In January 2015 I attended some training in teaching skills that was both thorough and helpful. It was a pressure cooker of a course, high on intellectual and practical demands and a little short on emotional care and reflection. At the end of the course, one of the other students said to me, ‘You know, I really appreciate what you taught me.’ I felt a little burst of self-regard—she must have been impressed with one of my newly acquired teaching strategies! She went on, ‘You said something on the first week that has stuck with me and helped me cope with this course.’
‘What was it?’ I was curious.
She smiled at me, ‘When we were all getting het up about something, you just said to me, “Practice compassion not indignation.”’
I had to admit to her that the aphorism was borrowed although I can’t remember where I read it or heard it. Maybe it was through one of the helpful reminders that I have organised in my life: the Daily Good email that I read well, not daily, but once every so often, the weekly message from On Being, the seasonal emails from the centre for courage and renewal. Perhaps a friend had passed on the notion from something encountered in a book. Whatever the source, it’s an idea that I want to make habitual. Indignation and outrage are easy and we have ample opportunities to indulge them. We can ‘like’ pages of political or personal criticism with their exclamation marks and bold headlines. We can ‘ahem!’ or gasp at the goings-on of our leaders, co-workers, and even our friends. The indignation may be masked with a satirical edge. Yet, there is something complacent about outrage. We puff ourselves up a little at our undoubted superiority, lift a supercilious eyebrow at someone else’s incompetence, and then do what?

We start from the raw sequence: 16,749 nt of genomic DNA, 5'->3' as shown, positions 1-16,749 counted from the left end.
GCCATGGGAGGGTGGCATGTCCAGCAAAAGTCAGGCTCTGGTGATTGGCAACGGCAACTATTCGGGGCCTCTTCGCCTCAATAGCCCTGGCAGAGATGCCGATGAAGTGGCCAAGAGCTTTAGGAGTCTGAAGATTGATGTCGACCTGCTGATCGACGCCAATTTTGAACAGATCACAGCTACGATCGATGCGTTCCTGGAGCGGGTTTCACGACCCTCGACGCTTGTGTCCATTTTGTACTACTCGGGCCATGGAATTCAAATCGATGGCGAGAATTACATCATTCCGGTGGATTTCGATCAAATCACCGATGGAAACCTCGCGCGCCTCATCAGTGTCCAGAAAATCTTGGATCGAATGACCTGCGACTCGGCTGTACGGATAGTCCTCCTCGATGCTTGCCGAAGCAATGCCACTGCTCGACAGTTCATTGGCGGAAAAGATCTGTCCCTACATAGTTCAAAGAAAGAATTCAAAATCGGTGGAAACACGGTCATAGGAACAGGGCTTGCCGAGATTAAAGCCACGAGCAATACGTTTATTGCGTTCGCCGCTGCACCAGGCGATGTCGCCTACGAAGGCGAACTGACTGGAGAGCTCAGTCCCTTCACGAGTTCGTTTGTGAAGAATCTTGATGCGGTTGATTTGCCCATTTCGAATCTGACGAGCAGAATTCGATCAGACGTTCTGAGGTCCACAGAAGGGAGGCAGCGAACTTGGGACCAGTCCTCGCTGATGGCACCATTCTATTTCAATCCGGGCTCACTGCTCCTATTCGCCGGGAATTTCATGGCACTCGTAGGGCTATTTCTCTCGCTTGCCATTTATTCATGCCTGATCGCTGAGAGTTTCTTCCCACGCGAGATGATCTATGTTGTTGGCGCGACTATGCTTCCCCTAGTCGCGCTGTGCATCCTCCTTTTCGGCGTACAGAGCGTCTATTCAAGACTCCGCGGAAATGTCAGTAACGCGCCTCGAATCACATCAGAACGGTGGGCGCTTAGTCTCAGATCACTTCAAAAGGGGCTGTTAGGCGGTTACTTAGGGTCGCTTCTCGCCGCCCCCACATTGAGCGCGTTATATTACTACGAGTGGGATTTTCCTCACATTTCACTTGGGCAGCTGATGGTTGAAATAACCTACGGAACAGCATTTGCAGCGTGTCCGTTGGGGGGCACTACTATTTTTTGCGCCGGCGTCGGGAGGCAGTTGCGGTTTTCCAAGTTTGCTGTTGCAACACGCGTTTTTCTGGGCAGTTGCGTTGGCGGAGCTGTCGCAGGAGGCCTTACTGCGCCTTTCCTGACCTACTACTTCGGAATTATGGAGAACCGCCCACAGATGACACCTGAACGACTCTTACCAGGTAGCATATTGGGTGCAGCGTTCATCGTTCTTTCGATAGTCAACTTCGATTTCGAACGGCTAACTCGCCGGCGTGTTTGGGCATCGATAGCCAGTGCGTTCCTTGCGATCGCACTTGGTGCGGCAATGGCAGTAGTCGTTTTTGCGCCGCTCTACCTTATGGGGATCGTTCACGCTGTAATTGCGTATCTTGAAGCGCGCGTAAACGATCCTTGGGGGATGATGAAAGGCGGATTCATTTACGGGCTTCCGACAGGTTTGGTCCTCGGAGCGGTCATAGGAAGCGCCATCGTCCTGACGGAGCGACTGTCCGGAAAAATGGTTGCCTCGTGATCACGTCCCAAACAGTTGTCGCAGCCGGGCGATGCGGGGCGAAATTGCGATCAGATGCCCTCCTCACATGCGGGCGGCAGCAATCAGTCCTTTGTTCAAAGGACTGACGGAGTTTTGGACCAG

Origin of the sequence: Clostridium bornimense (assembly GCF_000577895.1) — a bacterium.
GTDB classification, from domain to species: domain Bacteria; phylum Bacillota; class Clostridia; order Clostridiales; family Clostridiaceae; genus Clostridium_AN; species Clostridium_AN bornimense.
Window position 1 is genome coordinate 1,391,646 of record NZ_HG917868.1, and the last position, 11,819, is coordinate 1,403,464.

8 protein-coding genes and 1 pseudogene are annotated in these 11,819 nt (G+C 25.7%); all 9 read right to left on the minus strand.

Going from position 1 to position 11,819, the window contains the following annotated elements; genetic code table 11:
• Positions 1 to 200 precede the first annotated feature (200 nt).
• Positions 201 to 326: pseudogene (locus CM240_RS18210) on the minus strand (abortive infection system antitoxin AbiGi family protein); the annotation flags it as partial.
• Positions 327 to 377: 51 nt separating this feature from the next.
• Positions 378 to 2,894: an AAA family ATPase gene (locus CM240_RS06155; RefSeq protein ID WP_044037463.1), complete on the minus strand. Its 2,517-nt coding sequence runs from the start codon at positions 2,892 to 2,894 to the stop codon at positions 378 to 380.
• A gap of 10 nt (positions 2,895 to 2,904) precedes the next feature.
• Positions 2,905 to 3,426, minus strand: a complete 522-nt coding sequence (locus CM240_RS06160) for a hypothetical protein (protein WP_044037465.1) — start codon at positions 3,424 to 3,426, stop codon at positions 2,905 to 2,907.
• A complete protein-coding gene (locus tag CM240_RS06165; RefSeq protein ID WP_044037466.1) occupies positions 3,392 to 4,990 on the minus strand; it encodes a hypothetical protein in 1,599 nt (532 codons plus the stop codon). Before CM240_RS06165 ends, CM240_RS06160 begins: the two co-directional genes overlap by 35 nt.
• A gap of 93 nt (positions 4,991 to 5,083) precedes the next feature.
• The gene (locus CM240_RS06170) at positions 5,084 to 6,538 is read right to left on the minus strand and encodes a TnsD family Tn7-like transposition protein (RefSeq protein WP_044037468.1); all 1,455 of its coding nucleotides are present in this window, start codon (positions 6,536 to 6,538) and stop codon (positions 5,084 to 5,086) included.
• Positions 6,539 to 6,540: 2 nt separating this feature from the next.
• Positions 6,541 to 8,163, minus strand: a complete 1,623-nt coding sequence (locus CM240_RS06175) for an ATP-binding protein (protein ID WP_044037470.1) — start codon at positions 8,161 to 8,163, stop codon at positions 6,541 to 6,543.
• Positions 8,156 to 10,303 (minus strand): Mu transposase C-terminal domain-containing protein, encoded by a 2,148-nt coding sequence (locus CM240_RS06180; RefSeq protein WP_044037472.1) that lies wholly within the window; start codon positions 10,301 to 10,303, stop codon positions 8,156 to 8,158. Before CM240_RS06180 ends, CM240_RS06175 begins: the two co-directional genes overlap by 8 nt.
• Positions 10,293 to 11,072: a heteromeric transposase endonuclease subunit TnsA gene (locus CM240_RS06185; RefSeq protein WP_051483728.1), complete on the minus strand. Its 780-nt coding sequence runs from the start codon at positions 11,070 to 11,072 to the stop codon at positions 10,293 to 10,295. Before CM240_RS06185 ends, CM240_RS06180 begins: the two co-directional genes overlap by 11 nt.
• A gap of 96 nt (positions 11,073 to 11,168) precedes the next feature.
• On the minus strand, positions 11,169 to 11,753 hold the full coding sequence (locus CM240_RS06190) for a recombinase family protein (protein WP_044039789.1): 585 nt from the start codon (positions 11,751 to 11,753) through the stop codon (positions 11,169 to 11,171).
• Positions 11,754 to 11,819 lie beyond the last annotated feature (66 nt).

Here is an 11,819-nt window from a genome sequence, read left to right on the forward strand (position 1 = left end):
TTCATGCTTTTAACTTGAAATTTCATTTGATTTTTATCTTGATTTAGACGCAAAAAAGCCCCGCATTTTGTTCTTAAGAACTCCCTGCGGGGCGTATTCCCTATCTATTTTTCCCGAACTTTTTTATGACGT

Rather than indignation, I want to feel concern, care or compassion for the individual who is compromised and whose behaviour may indeed be outrageous. Then I want to be guided towards whatever action is suitable, that feels right for me. I can’t support every cause, every concern, but I have a sense that there are particular ones which depend on my support. And that support will probably require more action than to simply tick the ‘like’ button, or gossip about it with my mates. I will usually need to do something, some small or large action which may make a difference; often we can’t exactly work out how. I have a friend who joins with others to make craft to support asylum seekers. Another friend is keen on speaking truth to power and tries to find helpful ways to do that. These small actions go beyond outrage and spark the huge or tiny actions that contribute to the possibility of a more compassionate and peaceful world. So, I’m watching out for those times when the particular delight of outrage threatens to consume me and I’ll try to choose care and compassion instead.